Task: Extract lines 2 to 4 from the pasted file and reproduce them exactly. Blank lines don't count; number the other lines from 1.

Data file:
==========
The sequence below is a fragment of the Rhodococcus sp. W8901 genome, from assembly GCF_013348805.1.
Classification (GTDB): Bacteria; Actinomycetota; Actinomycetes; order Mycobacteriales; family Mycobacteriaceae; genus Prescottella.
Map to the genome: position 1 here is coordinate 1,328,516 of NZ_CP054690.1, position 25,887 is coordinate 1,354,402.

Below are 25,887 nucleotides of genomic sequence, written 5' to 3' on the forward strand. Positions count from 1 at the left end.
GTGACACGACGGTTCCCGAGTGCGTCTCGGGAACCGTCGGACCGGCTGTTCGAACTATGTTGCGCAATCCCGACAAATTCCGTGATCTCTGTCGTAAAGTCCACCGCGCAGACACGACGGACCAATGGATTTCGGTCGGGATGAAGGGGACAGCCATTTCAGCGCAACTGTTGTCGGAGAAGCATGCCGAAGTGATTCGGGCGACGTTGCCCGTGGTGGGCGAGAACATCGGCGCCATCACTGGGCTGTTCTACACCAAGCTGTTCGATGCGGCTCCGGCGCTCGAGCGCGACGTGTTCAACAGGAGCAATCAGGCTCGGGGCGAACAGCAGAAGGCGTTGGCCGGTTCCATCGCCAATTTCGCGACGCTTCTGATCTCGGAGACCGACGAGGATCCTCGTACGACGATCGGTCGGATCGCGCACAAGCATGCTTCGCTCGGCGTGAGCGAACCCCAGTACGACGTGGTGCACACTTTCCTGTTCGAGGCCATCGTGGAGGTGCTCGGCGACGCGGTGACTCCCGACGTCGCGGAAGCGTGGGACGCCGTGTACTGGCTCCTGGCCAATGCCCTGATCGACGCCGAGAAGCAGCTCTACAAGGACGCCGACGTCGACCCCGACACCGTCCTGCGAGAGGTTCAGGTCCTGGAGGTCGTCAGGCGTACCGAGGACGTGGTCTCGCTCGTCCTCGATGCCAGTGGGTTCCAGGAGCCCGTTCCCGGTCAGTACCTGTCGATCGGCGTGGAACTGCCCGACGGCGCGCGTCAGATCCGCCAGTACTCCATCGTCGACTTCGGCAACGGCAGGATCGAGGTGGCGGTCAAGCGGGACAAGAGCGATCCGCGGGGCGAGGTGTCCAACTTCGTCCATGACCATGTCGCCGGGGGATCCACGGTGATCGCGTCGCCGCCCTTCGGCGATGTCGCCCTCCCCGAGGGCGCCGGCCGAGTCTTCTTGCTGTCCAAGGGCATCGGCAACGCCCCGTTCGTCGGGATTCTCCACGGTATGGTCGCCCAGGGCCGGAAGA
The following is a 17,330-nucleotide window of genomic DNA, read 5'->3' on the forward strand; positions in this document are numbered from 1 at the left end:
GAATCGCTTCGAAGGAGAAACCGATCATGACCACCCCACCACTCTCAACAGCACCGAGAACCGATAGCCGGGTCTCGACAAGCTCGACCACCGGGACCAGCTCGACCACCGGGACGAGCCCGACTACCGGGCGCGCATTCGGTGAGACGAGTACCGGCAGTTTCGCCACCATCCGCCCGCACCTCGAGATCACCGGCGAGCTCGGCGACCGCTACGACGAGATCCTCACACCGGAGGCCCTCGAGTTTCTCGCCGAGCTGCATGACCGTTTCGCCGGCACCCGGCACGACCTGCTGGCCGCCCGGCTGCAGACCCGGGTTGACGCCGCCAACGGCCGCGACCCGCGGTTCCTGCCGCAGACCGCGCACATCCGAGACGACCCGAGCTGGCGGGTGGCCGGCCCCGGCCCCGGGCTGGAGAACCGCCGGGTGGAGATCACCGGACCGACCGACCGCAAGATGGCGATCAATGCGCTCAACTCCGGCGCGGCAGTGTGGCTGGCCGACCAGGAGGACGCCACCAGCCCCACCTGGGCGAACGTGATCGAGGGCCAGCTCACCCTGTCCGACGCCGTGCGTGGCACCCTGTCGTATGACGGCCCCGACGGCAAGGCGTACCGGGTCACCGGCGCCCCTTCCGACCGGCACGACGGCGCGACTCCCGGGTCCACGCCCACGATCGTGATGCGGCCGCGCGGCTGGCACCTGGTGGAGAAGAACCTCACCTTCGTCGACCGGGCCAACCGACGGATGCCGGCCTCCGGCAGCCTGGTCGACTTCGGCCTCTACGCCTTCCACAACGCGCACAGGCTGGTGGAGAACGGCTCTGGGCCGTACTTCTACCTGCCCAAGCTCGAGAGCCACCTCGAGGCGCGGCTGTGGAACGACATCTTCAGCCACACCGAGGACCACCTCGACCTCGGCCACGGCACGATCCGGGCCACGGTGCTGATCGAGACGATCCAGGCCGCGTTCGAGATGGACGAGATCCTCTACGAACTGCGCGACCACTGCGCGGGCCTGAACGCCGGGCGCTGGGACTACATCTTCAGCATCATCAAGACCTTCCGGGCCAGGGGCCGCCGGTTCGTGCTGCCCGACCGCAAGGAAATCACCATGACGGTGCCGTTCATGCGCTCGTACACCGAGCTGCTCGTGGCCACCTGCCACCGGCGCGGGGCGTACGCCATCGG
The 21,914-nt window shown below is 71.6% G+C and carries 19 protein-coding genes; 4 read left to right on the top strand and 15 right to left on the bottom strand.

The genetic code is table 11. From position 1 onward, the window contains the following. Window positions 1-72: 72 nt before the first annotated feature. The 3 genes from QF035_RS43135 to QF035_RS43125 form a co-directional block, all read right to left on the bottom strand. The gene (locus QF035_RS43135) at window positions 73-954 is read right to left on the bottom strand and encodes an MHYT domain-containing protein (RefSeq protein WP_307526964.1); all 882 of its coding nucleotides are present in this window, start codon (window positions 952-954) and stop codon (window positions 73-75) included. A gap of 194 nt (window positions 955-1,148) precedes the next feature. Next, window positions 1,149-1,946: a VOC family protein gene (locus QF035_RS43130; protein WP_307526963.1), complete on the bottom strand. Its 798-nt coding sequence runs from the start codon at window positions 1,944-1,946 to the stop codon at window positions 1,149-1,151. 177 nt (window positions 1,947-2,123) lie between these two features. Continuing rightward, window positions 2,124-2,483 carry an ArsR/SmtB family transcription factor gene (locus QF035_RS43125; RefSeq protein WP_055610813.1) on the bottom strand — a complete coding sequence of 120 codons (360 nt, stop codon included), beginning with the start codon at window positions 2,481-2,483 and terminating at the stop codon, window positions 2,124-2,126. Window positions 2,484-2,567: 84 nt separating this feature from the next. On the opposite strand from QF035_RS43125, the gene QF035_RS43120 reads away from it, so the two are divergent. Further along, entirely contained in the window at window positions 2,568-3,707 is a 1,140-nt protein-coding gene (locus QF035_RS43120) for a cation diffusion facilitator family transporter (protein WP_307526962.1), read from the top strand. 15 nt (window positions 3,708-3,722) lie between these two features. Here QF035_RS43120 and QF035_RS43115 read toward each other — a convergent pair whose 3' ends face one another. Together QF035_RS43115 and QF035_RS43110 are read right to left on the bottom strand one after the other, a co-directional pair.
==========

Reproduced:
Classification (GTDB): Bacteria; Actinomycetota; Actinomycetes; order Mycobacteriales; family Mycobacteriaceae; genus Prescottella.
Map to the genome: position 1 here is coordinate 1,328,516 of NZ_CP054690.1, position 25,887 is coordinate 1,354,402.

Below are 25,887 nucleotides of genomic sequence, written 5' to 3' on the forward strand. Positions count from 1 at the left end.